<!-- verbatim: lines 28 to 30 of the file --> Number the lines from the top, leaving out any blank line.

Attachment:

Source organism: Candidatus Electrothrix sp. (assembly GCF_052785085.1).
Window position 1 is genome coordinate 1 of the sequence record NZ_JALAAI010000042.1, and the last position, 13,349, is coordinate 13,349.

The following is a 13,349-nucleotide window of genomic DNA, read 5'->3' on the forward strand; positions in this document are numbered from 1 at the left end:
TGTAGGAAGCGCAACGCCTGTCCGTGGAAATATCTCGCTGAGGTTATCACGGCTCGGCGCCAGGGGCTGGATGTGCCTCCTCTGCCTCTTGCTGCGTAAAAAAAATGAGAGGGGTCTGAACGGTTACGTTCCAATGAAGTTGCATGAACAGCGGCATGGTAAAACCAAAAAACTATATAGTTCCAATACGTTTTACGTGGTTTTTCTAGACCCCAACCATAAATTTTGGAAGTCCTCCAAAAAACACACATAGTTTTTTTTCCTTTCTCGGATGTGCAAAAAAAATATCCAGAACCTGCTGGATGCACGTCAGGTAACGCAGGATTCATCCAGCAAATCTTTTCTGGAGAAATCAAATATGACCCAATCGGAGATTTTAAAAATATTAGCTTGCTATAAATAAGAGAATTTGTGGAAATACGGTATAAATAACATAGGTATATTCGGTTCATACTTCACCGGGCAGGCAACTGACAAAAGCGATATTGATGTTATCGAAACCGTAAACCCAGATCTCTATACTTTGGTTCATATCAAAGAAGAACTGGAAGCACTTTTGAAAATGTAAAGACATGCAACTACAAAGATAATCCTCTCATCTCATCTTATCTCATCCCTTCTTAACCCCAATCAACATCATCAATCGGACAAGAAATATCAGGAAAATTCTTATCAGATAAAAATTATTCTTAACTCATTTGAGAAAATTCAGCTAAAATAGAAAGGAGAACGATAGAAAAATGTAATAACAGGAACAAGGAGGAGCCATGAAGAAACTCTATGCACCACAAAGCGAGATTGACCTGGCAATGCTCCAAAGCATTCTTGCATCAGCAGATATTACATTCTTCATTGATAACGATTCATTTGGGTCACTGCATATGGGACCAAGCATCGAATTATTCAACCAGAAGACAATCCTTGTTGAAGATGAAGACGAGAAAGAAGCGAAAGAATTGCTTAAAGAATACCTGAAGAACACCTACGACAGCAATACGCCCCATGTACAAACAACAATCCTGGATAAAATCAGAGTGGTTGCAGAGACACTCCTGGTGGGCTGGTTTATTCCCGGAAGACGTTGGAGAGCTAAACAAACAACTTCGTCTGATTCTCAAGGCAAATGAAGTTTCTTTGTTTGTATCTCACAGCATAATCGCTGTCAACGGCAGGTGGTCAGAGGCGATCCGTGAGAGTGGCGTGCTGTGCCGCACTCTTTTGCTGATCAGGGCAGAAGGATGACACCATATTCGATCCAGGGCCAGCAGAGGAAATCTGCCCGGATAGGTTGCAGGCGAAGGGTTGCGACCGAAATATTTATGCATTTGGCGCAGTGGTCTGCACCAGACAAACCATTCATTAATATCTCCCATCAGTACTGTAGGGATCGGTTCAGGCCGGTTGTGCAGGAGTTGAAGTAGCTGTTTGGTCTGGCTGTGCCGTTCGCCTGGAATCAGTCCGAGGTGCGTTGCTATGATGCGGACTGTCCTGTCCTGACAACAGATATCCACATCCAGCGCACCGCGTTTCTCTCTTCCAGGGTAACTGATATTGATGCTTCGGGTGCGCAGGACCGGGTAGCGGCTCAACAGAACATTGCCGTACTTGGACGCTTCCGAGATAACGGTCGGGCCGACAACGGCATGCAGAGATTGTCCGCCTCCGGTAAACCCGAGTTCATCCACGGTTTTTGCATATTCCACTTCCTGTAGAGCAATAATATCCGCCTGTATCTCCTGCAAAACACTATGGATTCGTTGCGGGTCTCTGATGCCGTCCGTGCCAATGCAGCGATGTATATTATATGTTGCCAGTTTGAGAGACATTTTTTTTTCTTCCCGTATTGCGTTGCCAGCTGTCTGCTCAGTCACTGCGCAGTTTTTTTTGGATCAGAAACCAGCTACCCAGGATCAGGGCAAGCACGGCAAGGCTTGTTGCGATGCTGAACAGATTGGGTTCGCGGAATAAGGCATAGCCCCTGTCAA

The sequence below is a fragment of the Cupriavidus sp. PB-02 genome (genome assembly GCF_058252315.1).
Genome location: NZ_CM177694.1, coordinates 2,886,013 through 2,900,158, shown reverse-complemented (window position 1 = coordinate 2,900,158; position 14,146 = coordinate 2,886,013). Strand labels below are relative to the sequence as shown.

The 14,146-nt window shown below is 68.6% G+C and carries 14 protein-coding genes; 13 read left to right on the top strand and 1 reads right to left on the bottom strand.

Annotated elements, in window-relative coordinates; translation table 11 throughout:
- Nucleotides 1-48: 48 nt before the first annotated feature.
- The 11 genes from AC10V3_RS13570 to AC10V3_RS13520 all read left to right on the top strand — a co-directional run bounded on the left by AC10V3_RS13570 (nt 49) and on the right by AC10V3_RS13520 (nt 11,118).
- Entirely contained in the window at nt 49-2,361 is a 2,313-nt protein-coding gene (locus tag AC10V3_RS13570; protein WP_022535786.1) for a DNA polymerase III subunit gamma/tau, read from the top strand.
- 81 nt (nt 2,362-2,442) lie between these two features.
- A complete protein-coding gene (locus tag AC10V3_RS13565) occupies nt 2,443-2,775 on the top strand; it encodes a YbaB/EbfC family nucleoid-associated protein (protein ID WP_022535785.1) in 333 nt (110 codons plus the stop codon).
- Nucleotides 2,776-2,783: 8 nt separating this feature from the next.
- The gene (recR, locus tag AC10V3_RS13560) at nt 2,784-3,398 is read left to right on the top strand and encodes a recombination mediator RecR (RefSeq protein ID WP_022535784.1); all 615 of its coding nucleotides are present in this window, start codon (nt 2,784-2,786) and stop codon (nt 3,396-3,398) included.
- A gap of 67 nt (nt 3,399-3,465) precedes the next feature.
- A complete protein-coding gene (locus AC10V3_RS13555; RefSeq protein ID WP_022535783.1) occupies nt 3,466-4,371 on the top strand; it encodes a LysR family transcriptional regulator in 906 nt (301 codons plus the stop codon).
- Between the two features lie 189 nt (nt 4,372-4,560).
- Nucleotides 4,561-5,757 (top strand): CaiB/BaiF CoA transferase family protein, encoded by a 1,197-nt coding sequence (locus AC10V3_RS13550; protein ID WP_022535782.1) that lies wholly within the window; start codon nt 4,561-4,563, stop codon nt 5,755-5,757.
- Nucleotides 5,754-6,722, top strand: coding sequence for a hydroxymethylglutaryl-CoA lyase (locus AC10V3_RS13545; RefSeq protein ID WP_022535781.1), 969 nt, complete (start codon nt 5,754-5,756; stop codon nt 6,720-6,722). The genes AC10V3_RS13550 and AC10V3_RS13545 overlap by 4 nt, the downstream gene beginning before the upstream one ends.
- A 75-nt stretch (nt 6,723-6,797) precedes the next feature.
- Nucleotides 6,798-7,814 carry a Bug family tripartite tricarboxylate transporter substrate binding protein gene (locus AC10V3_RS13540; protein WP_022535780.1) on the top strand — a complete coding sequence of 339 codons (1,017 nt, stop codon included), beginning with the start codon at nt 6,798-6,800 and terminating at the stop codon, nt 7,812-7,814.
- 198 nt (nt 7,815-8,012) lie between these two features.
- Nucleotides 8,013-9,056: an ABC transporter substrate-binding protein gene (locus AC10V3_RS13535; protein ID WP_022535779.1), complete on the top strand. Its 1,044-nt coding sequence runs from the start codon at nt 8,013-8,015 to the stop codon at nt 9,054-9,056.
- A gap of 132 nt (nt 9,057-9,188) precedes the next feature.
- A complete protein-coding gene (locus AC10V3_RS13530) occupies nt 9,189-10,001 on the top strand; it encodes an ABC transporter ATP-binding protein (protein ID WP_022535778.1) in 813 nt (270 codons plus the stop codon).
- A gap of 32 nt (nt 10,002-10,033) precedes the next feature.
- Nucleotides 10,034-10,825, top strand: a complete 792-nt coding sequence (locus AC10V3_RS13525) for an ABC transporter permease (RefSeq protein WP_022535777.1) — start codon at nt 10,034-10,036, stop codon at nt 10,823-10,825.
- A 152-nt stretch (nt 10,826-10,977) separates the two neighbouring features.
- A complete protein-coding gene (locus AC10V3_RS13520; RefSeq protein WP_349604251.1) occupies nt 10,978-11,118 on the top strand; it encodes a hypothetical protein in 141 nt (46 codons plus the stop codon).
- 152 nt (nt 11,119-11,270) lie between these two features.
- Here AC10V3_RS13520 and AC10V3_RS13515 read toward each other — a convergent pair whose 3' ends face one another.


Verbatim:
- Nucleotides 10,034-10,825, top strand: a complete 792-nt coding sequence (locus AC10V3_RS13525) for an ABC transporter permease (RefSeq protein WP_022535777.1) — start codon at nt 10,034-10,036, stop codon at nt 10,823-10,825.
- A 152-nt stretch (nt 10,826-10,977) separates the two neighbouring features.
- A complete protein-coding gene (locus AC10V3_RS13520; RefSeq protein WP_349604251.1) occupies nt 10,978-11,118 on the top strand; it encodes a hypothetical protein in 141 nt (46 codons plus the stop codon).